JERUSALEM (Reuters) - An election campaign video starring Israel’s far-right justice minister spoofs perfume ads to sell her political priorities, but has a strong whiff of muddled message given the fragrance is labelled “Fascism.”
The intended meaning of the ad - three weeks before Israel’s election - is largely lost on people who just see the word fascism in English but who do not speak Hebrew and so cannot understand the voice-over.
In the spot, Ayelet Shaked walks slowly down a staircase, her hair gently tossed by a breeze, as a female narrator whispers seductively in Hebrew: “Separation of powers”, “Restraining the Supreme Court”.
Shaked is frequently critical of Israel’s top court as being too liberal and interventionist, but these and other views of her New Right party have been roundly criticised by leftists.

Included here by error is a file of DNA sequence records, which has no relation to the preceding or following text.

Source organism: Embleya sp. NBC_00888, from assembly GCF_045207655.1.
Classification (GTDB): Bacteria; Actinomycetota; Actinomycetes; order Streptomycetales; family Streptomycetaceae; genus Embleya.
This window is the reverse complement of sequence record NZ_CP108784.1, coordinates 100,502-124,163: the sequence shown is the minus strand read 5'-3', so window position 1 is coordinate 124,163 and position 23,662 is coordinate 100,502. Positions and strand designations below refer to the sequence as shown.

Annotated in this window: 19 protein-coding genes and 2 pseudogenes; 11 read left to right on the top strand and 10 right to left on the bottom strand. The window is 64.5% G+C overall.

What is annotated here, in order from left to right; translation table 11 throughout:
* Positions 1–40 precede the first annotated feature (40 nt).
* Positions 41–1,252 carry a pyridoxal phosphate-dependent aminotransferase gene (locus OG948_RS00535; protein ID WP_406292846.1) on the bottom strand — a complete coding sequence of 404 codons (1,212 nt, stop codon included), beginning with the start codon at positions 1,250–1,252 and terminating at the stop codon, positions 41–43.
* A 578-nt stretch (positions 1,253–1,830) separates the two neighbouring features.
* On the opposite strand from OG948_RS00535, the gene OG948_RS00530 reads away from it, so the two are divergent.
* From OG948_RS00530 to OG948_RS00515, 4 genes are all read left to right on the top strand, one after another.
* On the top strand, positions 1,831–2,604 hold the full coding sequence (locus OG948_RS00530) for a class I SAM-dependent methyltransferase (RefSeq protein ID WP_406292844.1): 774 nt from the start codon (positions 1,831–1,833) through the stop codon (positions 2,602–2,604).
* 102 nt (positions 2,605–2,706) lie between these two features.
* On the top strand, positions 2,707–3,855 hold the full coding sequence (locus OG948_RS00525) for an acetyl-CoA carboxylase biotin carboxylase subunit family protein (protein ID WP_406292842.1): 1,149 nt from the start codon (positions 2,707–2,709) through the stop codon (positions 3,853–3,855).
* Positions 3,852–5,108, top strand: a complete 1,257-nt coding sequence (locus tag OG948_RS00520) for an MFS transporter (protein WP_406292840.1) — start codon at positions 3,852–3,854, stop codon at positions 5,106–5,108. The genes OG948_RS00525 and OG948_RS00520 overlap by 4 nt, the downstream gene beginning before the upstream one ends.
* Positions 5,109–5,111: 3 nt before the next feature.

Some, the commercial implies, may see her views as fiercely nationalistic: former Israeli Prime Minister Ehud Barak once called some of her comments about reforming the Supreme Court “proto-fascist”.
But, Shaked says, holding the perfume bottle with its label: “To me, it smells like democracy”.
Reaction on social media to the ad, sponsored by the New Right, ranged from “great” to “strange”.
“This is one of the most bizarre election ads you have ever seen ... Viktor Orban on steroids,” Barak Ravid, the diplomatic correspondent for Israel’s Channel 13 TV, tweeted, in a reference to Hungary’s far-right prime minister.
Under Orban, Hungary passed a law in December to set up courts overseen by the justice minister, a move critics said would allow political interference in judicial matters.
Shaked’s New Right party, which she leads along with Education Minister Naftali Bennett, is part of Prime Minister Benjamin Netanyahu’s right-wing coalition. It has been sliding in opinion polls and is forecast to win about six seats in the 120-member parliament in the April 9 election.
Writing by Jeffrey Heller; Editing by Frances Kerry